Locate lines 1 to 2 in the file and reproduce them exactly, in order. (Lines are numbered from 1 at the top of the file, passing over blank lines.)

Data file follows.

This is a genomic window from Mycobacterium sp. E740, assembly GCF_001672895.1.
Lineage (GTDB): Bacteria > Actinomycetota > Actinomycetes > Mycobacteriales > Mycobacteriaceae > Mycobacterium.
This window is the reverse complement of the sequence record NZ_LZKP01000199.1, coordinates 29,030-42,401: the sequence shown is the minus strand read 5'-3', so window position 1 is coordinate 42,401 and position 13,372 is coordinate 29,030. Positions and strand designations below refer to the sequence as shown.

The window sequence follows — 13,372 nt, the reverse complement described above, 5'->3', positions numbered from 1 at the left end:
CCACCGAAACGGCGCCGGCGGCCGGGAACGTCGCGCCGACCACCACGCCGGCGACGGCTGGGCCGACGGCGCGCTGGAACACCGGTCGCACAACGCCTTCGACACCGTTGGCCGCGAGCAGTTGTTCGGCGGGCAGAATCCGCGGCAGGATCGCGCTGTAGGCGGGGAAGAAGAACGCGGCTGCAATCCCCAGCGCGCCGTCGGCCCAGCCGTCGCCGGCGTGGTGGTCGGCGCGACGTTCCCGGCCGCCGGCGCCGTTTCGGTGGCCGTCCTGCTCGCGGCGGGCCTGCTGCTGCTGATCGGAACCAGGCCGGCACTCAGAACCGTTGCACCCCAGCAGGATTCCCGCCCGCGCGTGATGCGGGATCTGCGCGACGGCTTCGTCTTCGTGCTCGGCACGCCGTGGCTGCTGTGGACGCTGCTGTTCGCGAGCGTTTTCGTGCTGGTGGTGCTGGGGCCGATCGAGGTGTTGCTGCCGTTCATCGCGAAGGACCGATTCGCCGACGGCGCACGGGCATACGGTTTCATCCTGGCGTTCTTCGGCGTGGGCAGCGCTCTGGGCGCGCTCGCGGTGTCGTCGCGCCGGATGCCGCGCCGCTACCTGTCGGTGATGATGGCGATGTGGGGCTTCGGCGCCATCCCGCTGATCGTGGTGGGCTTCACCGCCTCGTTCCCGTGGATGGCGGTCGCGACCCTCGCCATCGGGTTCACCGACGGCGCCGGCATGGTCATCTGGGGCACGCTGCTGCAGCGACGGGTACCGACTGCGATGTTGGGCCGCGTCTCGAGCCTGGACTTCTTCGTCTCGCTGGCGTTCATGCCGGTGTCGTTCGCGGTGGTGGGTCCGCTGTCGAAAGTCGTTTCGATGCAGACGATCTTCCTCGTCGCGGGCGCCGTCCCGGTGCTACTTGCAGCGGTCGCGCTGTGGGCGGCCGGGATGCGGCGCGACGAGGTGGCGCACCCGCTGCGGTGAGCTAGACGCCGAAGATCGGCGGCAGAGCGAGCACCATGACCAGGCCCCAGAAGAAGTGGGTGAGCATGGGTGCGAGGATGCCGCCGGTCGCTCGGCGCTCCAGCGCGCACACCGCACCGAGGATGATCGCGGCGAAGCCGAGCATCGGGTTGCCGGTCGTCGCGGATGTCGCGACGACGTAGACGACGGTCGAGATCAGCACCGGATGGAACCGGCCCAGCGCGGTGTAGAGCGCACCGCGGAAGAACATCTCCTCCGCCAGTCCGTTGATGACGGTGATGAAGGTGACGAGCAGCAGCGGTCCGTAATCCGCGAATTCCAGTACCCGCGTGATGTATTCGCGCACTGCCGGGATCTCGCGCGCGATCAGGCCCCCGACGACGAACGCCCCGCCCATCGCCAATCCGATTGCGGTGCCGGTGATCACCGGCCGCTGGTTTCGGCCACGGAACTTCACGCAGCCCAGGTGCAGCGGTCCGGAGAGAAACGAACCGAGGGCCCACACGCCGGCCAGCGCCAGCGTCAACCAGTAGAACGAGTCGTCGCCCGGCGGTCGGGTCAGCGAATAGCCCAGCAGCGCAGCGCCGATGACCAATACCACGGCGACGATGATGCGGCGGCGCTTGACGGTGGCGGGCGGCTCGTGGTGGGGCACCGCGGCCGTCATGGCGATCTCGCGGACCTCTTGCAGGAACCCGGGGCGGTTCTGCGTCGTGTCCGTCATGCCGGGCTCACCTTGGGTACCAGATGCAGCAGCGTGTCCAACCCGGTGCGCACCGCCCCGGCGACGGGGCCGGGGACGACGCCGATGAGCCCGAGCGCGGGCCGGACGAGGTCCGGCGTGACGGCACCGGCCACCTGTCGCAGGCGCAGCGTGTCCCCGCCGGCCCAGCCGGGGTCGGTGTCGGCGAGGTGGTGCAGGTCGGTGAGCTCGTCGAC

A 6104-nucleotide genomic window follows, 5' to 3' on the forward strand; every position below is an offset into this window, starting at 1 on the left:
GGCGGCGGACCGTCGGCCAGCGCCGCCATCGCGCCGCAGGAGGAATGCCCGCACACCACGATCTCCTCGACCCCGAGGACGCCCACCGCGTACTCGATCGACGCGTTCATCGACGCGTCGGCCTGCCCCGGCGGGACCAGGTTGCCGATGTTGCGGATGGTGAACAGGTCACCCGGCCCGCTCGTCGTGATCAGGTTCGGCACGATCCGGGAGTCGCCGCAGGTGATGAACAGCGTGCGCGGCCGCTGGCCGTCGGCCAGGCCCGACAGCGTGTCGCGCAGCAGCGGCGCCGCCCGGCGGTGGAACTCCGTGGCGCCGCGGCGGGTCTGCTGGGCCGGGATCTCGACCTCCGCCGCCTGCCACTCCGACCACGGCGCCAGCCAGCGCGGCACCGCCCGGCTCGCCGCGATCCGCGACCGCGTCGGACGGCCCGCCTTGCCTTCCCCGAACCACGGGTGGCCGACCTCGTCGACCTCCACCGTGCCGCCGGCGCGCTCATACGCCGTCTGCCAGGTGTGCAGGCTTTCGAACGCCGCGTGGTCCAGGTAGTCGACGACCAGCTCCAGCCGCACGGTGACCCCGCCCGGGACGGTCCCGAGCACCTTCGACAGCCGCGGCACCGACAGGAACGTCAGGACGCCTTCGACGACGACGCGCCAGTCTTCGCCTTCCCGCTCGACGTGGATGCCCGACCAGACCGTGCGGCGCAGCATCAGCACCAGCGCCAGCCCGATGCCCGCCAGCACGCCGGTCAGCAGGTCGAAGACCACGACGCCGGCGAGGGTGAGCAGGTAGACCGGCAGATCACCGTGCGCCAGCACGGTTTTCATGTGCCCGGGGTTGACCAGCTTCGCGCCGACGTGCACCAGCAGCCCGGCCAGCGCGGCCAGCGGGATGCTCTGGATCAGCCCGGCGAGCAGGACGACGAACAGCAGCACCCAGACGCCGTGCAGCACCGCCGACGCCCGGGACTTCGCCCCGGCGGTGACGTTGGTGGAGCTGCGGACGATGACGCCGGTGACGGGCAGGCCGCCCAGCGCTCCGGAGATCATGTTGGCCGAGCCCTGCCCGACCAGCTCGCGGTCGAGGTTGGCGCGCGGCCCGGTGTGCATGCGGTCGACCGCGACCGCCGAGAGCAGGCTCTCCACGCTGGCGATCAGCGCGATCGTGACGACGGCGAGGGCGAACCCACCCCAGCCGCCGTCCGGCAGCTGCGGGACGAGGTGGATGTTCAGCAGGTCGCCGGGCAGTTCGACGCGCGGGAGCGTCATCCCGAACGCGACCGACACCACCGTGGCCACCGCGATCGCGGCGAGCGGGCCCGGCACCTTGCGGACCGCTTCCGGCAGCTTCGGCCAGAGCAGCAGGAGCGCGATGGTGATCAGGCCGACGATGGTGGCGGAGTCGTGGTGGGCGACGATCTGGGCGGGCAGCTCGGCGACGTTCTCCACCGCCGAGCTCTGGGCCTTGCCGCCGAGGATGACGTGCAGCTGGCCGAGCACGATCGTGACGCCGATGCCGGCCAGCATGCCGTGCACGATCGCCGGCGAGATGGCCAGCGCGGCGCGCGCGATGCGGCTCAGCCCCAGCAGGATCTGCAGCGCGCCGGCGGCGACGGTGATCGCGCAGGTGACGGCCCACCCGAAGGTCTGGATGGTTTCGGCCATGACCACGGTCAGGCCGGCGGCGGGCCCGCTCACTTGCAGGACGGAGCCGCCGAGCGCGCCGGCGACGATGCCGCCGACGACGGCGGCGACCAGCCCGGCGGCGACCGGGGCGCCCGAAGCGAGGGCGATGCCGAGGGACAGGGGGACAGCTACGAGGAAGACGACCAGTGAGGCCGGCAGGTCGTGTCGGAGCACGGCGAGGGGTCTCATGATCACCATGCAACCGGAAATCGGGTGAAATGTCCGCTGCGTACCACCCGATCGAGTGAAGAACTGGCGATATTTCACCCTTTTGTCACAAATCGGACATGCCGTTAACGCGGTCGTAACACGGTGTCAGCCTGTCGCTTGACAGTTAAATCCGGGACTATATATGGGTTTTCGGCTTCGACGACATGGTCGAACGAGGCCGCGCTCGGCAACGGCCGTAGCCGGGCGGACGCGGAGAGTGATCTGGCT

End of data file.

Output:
This is a genomic window from Mycobacterium sp. E740, assembly GCF_001672895.1.
Lineage (GTDB): Bacteria > Actinomycetota > Actinomycetes > Mycobacteriales > Mycobacteriaceae > Mycobacterium.